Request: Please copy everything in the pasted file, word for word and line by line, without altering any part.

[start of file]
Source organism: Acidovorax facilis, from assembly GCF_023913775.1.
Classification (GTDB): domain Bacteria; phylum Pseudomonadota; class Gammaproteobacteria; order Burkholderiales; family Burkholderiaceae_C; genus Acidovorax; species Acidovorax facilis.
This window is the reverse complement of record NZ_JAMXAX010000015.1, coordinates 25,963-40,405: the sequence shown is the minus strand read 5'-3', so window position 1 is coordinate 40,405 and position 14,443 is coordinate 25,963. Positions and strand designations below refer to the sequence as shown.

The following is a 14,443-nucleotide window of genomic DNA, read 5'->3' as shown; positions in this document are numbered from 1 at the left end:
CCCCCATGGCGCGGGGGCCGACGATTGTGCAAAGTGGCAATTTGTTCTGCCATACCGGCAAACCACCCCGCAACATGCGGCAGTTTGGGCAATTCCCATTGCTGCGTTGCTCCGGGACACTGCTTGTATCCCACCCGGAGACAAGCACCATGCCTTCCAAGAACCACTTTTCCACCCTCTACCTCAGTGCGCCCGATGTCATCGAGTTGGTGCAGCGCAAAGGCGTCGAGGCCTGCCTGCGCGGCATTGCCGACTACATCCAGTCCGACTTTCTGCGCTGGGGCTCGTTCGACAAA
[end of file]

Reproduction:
Source organism: Acidovorax facilis, from assembly GCF_023913775.1.
Classification (GTDB): domain Bacteria; phylum Pseudomonadota; class Gammaproteobacteria; order Burkholderiales; family Burkholderiaceae_C; genus Acidovorax; species Acidovorax facilis.
This window is the reverse complement of record NZ_JAMXAX010000015.1, coordinates 25,963-40,405: the sequence shown is the minus strand read 5'-3', so window position 1 is coordinate 40,405 and position 14,443 is coordinate 25,963. Positions and strand designations below refer to the sequence as shown.

The following is a 14,443-nucleotide window of genomic DNA, read 5'->3' as shown; positions in this document are numbered from 1 at the left end:
CCCCCATGGCGCGGGGGCCGACGATTGTGCAAAGTGGCAATTTGTTCTGCCATACCGGCAAACCACCCCGCAACATGCGGCAGTTTGGGCAATTCCCATTGCTGCGTTGCTCCGGGACACTGCTTGTATCCCACCCGGAGACAAGCACCATGCCTTCCAAGAACCACTTTTCCACCCTCTACCTCAGTGCGCCCGATGTCATCGAGTTGGTGCAGCGCAAAGGCGTCGAGGCCTGCCTGCGCGGCATTGCCGACTACATCCAGTCCGACTTTCTGCGCTGGGGCTCGTTCGACAAA